Nag is determined to "kill the big man and his wife, and the child if I can." He allows his wife's talk of being "king and queen of the garden" to motivate him to do his deadly work. Similarly, Rikki is determined, but his goal is to save the humans and rid the garden of snakes. He makes sure Nag is killed first, then kills all but one of the baby snakes, and then he goes so far as to follow Nagaina down the rat hole, something very few mongooses would dare to do. 

Nag and Rikki are well-matched adversaries, for each is crafty, respectful of his opponent, and determined to succeed with his plan.

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What characteristics do Rikki-tikki-tavi, Nag, and Nagaina display in "Rikki-tikki-tavi"?

All three of these characters are determined to protect their territory and the ones they love.

Although they are enemies, Nag, Nagaina, and Rikki do have a lot in common. They are all persistent, deadly, and courageous. Each of them is fighting for something so important that he or she is willing to die for it.

Rikki is the mongoose who washes up in the bungalow’s garden. He has been taught by his mother that being a house mongoose is what all mongooses aspire to. Rikki also knows that hunting snakes is part of a mongoose’s job. The mongoose eats the snakes, but this also protects the people from the snakes that may target them. Rikki is not afraid to do his job.

Nag and Nagaina know mongooses well. They are wary of Rikki because they are sure that he will prove a threat to them sooner or later. They try to strike first, to scare him off. This doesn’t work well because it’s impossible to frighten a mongoose.

Nag was thinking to himself, and watching the least little movement in the grass behind Rikki-tikki. He knew that mongooses in the garden meant death sooner or later for him and his family, but he wanted to get Rikki-tikki off his guard.

Nag’s trick to try to distract Rikki so Nagaina can get him doesn’t work. Rikki is quick too. Nag and Nagaina have each other, and they can work together. Rikki is able to work with others too. He uses Darzee and even Chuchundra to accomplish his ends.

Nag and Nagaina have a set of baby cobras. After Nag is killed by Rikki, Nagaina’s goal is to protect them. She is brave, even though she is grieving. She knows that Rikki is dangerous and she has no help, but she goes after him anyway. She tries to get Rikki to let her go.

Nagaina saw that she had lost her chance of killing Teddy, and the egg lay between Rikki-tikki's paws. "Give me the egg, Rikki-tikki. Give me the last of my eggs, and I will go away and never come back,'' she said, lowering her hood.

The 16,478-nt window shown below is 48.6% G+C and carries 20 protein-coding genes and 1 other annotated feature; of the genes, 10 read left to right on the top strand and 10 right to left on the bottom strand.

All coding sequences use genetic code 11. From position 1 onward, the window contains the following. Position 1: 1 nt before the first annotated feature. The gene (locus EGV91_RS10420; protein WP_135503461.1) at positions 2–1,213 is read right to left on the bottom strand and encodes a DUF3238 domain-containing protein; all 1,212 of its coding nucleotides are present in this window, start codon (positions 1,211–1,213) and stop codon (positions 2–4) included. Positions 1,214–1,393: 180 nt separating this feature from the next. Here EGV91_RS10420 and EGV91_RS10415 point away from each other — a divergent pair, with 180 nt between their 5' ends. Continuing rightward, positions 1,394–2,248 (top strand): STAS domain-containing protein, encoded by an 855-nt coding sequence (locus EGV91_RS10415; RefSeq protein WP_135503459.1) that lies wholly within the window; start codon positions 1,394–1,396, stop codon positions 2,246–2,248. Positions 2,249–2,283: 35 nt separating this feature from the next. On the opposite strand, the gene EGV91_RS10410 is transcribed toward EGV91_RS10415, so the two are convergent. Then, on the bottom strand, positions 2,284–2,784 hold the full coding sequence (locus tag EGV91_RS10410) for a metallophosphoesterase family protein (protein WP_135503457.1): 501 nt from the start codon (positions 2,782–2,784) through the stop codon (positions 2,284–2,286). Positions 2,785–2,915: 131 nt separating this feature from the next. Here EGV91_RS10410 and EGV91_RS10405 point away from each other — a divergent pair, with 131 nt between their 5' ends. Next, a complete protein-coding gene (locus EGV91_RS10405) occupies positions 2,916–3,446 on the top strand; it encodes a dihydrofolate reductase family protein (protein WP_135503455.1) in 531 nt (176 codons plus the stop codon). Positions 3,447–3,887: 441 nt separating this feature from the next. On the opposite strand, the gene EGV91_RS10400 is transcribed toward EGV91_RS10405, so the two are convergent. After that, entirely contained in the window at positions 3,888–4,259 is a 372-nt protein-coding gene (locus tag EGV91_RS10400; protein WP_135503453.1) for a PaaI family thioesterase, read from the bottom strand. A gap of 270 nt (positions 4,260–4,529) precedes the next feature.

Nagaina may be a little afraid, but she is mostly thinking of her baby. She tries to appeal to Rikki’s sense of decency and get him to let her keep it, but when he doesn’t she fights him.

All three of these animals are engaging in a fight to the death over territory. They all feel that they have a right to the garden. Rikki is protecting the people, and Nag and Nagaina are protecting their family. In the end, they all fight well, but Rikki wins.

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What is the relationship between Nag and Nagaina in Rikki-Tikki-Tavi?

Nag and Nagaina are two cobras that live in the garden outside the bungalow where Rikki has come to live. Nagaina is "Nag's wicked wife." Nag and Nagaina are also father and mother to 25 eggs that are almost ready to hatch into their "children." At the beginning of the story, they act together as a team to try to kill Rikki. While Nag speaks to him, Nagaina sneaks up behind him and strikes. Darzee has warned Rikki in the nick of time. 

Nag appears to be the more formidable adversary physically, but Nagaina is more sly. One might say Nagaina is the brains and Nag is the brawn, or Nagaina is the villain and Nag is the less intelligent sidekick to the villain. This relationship is apparent when Nagaina is explaining to Nag that he should bite the man first, then come outside so the two of them can fight Rikki together. Nag questions whether it is necessary to kill the people, and Nagaina explains that only when the bungalow is empty will they be "king and queen of the garden." This shows she is the one who creates the strategy. When Nag is killed, Nagaina mourns for him at the rubbish heap, and she seeks revenge on the people for killing Nag and making her "a widow."